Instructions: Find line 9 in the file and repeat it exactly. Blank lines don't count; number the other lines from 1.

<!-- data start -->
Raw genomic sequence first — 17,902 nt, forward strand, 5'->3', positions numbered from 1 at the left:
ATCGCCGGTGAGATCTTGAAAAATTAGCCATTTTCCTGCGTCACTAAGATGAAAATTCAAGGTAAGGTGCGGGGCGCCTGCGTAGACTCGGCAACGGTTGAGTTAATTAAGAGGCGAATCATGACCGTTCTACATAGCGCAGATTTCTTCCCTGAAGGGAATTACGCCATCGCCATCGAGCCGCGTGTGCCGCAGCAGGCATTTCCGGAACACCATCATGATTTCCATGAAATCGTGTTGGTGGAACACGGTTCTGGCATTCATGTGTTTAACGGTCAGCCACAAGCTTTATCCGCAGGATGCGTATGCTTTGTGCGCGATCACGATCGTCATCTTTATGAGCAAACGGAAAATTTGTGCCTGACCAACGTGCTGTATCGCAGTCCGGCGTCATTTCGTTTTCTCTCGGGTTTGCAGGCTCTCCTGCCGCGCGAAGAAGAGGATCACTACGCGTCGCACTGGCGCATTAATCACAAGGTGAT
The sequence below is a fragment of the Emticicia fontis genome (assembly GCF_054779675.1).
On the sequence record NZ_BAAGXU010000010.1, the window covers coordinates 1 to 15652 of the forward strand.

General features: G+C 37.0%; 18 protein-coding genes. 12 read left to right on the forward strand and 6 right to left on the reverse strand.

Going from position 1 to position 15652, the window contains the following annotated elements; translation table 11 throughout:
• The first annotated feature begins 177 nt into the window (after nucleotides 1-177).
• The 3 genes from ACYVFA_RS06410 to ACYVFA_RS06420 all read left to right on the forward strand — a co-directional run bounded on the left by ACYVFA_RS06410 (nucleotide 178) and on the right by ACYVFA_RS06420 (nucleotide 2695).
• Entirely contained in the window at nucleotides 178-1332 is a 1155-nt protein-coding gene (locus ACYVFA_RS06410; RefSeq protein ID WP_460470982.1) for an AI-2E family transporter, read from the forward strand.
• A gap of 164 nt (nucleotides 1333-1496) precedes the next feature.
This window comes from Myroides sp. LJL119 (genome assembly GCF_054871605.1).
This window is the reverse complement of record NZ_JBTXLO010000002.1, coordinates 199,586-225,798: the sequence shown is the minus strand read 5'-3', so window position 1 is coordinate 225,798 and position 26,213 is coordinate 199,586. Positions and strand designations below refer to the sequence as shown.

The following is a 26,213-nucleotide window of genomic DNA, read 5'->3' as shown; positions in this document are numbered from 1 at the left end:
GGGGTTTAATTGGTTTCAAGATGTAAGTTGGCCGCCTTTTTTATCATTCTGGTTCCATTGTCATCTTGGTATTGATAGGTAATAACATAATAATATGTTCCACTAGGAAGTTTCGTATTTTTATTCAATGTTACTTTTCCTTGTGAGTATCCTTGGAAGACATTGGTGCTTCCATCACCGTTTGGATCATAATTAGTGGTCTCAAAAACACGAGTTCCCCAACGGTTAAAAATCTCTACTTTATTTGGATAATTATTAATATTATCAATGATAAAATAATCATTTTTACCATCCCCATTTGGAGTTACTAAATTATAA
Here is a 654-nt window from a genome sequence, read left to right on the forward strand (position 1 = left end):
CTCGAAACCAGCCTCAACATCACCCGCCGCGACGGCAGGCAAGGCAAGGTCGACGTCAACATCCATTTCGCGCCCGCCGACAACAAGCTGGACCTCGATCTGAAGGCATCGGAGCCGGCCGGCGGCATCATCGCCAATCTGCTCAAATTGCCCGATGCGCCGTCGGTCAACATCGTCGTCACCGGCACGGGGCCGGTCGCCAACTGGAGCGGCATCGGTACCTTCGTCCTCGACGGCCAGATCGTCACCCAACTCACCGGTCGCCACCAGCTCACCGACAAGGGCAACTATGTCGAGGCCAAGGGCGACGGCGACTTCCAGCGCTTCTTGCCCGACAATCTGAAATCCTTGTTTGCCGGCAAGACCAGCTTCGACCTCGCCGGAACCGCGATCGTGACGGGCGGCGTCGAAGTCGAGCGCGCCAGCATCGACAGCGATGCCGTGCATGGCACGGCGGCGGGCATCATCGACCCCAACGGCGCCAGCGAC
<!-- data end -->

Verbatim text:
• Entirely contained in the window at nucleotides 178-1332 is a 1155-nt protein-coding gene (locus ACYVFA_RS06410; RefSeq protein ID WP_460470982.1) for an AI-2E family transporter, read from the forward strand.